Back then, only criminals committed criminal acts, and if caught, went to jail for them.  One did not break into neighbors’ houses, or steal or vandalize their cars.  One did not steal from neighbor-owned businesses….but, the wheel has turned, and society has changed.

Cities have grown larger, and more impersonal.  Companies are not owned by us, so there are more and more among us who are willing and anxious to steal from and damage them.  Then, if they get caught they blame parents who didn’t raise them well, and teachers who didn’t understand them, and claim they are the victims of some plot.  They’re not criminals!  Give them a GPS anklet and six months of house arrest.

Businesses have had to modify their buildings to reduce loss and shrinkage, two words that mean being stolen from by outsiders, and being stolen from by employees.  Many stores are now laid out so that you can’t get back out the door you came in.

On a trip to South Carolina, the wife and I shopped for groceries at a Piggly-Wiggly store, simply because we’d heard Jeff Foxworthy make fun of them on his comedy albums.  We found out that the entrance doors had no motion sensor on the inside.  As we approached them from the outside, they slid open for us, and a young man lugging a hockey bag zipped out past us, with the head cashier and store manager in hot pursuit through the exit doors.

He’d been spotted on the closed-circuit, dropping meat into the bag.  They were going to approach him, when he used us to facilitate his getaway.  They chased him into the parking lot, but he got into a car and got away.  We got the manager as a bag-boy as we checked out, and I asked what happened.  They had good video shots of him from several cameras, and they got his license number.  The manager said the state troopers would probably be waiting for him by the time he got home.

The same kind of thing happened out near Benzeknees, but the pursuers were too impetuous.  When the thief drove off, he struck and killed a clerk.

Many Canadian stores, including my cheap newspaper favorite, are installing double-bar systems.  As you enter, pushing on the outer bar allows you to open the inner bar.  They’re almost impossible to reach over the inner bar from inside the store, to get the outer bar to release it, and allow egress.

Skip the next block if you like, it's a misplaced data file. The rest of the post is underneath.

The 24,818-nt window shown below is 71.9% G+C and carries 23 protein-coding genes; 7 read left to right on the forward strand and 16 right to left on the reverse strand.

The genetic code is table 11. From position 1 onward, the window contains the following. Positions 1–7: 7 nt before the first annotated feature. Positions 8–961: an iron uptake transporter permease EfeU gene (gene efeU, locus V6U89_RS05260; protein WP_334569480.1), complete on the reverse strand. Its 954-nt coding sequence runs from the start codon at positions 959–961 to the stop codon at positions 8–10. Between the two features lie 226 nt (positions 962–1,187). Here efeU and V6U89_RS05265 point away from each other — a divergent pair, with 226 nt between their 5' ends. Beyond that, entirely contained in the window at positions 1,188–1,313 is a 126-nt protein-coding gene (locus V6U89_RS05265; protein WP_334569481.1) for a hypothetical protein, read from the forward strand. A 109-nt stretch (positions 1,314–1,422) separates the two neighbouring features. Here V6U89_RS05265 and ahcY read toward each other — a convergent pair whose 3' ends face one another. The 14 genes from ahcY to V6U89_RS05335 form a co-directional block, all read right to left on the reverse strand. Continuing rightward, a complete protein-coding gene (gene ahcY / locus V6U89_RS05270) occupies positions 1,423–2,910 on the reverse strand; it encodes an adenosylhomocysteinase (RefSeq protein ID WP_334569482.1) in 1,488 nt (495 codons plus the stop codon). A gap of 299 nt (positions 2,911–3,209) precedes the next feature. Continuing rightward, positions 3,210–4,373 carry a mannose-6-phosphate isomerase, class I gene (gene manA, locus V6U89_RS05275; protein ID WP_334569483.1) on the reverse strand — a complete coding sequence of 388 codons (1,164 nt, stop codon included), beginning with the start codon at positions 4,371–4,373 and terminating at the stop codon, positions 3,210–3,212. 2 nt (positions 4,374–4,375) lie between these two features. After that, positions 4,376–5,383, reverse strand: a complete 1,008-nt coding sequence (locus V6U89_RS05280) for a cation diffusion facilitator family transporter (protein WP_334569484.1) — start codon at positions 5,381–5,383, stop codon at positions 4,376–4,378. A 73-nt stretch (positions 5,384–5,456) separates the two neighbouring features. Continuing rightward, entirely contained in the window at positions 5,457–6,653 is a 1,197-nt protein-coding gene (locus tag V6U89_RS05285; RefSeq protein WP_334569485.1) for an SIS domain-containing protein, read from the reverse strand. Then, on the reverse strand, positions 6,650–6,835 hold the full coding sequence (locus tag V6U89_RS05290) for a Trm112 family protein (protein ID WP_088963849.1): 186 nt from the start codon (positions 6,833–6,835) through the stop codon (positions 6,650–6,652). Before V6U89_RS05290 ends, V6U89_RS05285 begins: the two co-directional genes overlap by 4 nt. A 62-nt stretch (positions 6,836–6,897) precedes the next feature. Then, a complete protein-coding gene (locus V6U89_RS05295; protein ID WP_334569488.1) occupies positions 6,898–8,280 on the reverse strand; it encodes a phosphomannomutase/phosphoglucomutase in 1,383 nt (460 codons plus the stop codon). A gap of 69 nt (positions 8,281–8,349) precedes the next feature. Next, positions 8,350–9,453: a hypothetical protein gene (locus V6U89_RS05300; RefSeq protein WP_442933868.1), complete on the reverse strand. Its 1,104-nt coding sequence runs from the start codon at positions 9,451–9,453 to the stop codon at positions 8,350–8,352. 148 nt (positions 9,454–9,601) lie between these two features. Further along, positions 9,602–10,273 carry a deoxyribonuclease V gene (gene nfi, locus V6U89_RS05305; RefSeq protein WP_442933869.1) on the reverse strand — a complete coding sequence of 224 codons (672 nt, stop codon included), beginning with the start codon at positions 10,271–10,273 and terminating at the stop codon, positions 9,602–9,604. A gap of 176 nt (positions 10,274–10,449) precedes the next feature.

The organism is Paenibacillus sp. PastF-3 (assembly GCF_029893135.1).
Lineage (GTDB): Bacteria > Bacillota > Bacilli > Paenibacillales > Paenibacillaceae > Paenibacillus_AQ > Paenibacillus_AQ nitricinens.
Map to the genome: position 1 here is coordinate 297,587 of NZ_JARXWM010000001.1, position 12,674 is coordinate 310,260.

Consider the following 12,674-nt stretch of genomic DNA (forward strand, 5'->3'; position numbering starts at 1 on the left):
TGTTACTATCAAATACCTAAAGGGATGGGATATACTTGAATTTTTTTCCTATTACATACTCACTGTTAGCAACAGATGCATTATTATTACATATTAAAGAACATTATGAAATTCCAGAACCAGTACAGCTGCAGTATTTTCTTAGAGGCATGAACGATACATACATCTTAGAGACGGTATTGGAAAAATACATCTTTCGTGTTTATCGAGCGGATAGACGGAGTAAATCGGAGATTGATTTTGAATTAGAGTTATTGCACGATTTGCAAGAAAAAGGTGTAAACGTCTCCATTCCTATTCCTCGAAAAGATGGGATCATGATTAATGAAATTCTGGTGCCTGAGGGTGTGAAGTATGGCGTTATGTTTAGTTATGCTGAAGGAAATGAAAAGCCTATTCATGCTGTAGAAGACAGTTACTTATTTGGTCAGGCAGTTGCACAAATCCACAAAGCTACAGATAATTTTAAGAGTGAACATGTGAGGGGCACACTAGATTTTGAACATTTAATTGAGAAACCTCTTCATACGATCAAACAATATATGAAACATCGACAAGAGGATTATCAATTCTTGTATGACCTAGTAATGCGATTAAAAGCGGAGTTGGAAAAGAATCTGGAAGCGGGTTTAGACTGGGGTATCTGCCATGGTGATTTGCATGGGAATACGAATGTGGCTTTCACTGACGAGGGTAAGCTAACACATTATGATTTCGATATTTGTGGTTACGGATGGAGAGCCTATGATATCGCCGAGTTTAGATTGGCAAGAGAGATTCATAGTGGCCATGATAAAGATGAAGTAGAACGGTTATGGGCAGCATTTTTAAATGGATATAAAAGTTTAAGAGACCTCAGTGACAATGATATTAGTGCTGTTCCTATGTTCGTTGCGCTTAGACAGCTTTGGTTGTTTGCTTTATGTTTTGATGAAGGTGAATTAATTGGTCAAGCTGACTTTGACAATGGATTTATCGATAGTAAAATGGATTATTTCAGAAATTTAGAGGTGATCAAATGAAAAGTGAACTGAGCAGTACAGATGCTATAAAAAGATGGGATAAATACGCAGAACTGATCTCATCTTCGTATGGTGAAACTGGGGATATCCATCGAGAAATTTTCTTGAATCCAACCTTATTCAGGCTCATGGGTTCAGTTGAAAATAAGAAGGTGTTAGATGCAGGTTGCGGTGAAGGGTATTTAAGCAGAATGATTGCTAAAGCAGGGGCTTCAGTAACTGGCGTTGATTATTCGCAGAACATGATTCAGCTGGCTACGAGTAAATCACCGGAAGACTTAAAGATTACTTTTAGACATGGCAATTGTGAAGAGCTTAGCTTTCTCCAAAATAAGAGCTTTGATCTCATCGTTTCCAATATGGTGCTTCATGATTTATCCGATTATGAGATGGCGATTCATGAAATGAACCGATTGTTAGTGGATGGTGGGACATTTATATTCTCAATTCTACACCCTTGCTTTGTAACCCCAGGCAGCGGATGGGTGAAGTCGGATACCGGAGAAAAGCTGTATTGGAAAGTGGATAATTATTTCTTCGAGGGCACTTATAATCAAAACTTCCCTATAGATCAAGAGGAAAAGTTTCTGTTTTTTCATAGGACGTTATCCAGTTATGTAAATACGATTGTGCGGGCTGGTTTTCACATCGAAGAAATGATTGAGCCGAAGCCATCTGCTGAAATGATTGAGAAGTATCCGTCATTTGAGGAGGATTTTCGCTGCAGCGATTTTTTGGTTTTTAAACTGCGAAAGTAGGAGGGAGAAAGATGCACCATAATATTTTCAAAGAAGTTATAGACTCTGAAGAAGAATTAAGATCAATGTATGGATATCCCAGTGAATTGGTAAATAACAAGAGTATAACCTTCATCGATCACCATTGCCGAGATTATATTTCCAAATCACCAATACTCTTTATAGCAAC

Recently, as the wife and I entered to pick up (and pay for) a few items, we were met by a pair of shoplifting Nuns.  Actually, they had used the pharmacy, which is located at the entrance end of the building.  Since they had nothing else to purchase, they wanted to exit at the nearest door.  We had to explain to them that they would have to go to the other end and show their paid-for packages to a cashier, to sidle out past shoppers checking out.  Neither of them was toting a hockey bag.

Sixteen Amish in eastern Ohio were convicted of hate crimes.  The leader of a strict, break-away sect apparently was miffed that other Amish did not follow him.  Declaring that some of the non-followers were not pious enough, he ordered his sons, and some of their friends, to break into homes in the middle of the night.  Men were pulled from bed, and their beards were cut off.  The two to three-foot long hair of women was lopped off, sometimes down to the scalp.

The suspects argued that the Amish are bound by different rules, guided by their religion, and that the government had no place getting involved in what amounted to a family or church dispute.  It’s the, “My religion is better than your laws.” all over again.  Other Amish testified that the religious teachings and methods of punishment of the firebrand ideologue deviated from standard Amish traditions.

The season of festivals/drive the daughter places, is upon me.  Last Saturday I took her to her BarterWorks meet.  This Saturday will be the Cherry Park Festival.  The wife was busy tonight, pouring beeswax candles for her.  Sunday is a 50 mile drive to visit the crazy cat lady.  Next Saturday will be an Anti-Violence Festival in the big Victoria Park, and Sunday we will visit our friends at the Free Thinkers meeting.  Since the son is doing a week of day shift at work, perhaps he might wish to join us.  I’ll keep you updated, whether you want to be or not.